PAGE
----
A third animal rights group has joined the campaign to close a Christchurch wildlife park, which has been labelled as "cruel" by activists.
The Seafield Wildlife Park is owned by the Christchurch City Council and is home to rabbits, pigs and various birds including ducks and chickens. It's been in operation since the 1970s and is a popular attraction for children popping into the beach at Spencer Park.
Activist group SAFE released a statement this morning, claiming the council was leaving rabbits and birds in "barren" and "unsafe" conditions.
The group's head of investigations Will Appelbe believes the park does not provide adequate clean water, food or healthcare.
"The council is obliged to provide proper and sufficient care to the animals at this park, and for some time that has not been happening," he said in a statement.
"The best thing for these animals is for them to be rehomed and the park closed. We're calling on Mayor Phil Mauger and the Christchurch City Council to shut down the Wildlife Park."
It comes after Christchurch Rabbit Rescue seized two rabbits from cages in the park in January. The activists claim one rabbit, named Fred, was suffering from stress induced heart problems, dehydration and was losing function in his hind legs. The other — Plushy Boy — was missing chunks from his nose and ear.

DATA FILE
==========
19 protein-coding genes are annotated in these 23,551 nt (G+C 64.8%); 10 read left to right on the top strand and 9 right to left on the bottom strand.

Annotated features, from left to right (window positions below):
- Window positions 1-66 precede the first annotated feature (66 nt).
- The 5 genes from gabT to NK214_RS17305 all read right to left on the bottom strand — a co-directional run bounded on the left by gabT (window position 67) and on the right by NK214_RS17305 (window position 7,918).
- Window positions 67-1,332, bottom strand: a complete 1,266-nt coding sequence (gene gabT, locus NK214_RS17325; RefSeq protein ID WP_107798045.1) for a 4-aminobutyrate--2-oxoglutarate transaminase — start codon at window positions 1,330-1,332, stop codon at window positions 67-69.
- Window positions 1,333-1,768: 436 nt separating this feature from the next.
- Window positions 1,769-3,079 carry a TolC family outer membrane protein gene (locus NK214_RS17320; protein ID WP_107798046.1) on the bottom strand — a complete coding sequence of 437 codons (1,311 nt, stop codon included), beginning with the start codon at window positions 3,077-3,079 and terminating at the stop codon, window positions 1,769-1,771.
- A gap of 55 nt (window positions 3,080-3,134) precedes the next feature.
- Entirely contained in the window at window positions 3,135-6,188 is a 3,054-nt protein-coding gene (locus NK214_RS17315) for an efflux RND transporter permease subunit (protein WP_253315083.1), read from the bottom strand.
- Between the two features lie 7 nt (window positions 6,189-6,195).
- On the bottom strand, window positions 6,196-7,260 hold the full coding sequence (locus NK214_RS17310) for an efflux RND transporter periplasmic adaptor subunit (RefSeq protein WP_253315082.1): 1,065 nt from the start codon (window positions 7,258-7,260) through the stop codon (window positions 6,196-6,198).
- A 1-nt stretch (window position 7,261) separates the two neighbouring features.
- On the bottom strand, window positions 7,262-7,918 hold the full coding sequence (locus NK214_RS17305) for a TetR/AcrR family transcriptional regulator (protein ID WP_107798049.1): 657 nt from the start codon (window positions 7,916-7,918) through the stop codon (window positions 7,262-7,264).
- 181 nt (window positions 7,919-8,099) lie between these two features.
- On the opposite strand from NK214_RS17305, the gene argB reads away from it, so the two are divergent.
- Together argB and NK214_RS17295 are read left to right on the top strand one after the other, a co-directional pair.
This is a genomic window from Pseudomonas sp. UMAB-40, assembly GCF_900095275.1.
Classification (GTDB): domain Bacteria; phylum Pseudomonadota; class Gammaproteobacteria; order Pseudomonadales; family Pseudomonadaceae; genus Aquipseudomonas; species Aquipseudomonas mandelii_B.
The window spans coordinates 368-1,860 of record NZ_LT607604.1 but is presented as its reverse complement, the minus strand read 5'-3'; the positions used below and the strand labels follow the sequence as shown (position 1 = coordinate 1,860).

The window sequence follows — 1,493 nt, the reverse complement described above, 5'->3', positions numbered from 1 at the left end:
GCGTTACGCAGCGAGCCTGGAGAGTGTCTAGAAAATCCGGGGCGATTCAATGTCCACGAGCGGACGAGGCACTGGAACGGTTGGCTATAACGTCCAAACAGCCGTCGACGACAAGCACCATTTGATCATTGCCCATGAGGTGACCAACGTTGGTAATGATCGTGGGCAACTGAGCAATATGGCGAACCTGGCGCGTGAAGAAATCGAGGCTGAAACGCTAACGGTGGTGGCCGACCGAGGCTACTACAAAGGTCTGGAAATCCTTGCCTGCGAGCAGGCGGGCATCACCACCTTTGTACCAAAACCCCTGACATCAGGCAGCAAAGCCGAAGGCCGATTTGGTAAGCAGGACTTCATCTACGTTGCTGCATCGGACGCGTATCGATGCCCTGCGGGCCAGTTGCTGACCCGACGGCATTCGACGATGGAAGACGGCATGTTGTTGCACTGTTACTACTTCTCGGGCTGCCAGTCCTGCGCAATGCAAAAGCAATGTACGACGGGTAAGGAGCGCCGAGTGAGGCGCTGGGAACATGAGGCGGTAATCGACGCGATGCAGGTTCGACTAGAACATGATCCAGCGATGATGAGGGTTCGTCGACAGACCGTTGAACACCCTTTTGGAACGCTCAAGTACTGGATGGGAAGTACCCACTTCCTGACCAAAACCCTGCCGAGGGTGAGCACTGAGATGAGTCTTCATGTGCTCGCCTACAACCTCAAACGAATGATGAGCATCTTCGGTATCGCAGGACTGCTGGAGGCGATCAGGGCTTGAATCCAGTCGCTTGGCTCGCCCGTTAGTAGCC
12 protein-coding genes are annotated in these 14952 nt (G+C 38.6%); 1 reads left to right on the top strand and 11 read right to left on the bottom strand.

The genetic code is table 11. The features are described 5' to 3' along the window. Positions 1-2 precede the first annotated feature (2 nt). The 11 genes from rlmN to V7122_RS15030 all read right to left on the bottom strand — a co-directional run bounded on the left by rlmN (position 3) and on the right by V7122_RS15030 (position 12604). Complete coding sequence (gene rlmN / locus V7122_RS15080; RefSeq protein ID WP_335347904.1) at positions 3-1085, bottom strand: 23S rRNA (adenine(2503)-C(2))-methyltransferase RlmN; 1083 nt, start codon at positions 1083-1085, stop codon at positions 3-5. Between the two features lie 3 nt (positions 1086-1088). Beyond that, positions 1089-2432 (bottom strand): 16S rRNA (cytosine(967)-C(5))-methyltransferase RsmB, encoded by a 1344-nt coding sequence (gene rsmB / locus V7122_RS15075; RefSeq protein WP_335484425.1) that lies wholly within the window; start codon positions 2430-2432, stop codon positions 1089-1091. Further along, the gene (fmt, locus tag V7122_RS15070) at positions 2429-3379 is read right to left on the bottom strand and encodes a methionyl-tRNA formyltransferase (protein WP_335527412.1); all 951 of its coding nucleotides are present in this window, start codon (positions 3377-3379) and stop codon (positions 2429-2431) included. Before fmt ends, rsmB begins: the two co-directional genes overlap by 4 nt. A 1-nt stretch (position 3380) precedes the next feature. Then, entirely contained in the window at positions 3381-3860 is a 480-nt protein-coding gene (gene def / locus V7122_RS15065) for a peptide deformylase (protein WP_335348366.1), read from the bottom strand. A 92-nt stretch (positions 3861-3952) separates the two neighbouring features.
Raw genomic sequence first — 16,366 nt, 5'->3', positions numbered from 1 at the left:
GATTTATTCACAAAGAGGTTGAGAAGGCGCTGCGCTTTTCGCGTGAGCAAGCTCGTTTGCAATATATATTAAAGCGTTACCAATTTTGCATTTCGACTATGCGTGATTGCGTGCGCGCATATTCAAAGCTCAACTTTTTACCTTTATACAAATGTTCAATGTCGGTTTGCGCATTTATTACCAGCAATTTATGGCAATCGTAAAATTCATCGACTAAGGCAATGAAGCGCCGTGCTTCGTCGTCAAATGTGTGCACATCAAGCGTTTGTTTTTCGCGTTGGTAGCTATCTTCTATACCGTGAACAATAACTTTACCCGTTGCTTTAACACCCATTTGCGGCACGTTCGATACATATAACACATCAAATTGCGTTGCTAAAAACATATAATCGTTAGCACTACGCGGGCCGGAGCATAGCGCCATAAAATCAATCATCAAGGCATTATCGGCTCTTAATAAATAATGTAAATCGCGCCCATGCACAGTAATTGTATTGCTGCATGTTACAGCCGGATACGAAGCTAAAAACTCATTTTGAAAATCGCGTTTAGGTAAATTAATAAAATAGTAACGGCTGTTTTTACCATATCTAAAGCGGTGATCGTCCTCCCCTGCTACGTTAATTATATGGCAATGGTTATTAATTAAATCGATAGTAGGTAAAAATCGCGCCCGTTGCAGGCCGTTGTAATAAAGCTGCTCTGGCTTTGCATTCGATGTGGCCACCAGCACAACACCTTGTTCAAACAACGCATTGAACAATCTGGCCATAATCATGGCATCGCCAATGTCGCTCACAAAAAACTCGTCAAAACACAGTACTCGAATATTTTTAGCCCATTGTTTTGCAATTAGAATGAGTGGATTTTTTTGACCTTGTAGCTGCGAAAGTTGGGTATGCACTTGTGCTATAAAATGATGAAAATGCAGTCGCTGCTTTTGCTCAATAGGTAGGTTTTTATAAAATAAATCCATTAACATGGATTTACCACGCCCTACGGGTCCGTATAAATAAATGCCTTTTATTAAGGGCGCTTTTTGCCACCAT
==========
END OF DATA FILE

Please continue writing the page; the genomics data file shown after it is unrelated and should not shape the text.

Concerns have been raised as far back as 2019, according to North Canterbury Chicken Rescue.
Council promises to make improvements
In response, the Christchurch City Council said it had been working closely with the Christchurch Rabbit Rescue and the SPCA to "make any improvements necessary".
Their head of parks Andrew Rutledge claimed his team had followed all advice and recommendations given to them.
"Together we have been working to improve the rabbit enclosure, with new water bowls in addition to the dripper water line already in place. We have also changed the type of hay and pellets and removed all of the pine shavings from the floor as per the group's recommendations," he said.
Rutledge said a vet had made a site check in October 2022, and found the animals were in good condition and health and facilities were well maintained.
"Following the recent concerns raised, the rabbits have had an additional, precautionary check-up this week from a vet offering specialist care."
The parks manager promised to continue providing information to animal welfare groups and said he was "very grateful" for their help.
He would not commit to a closure, instead saying animal facilities at the park were "up to standard", and the health and welfare of the animals would be monitored and "improved where necessary".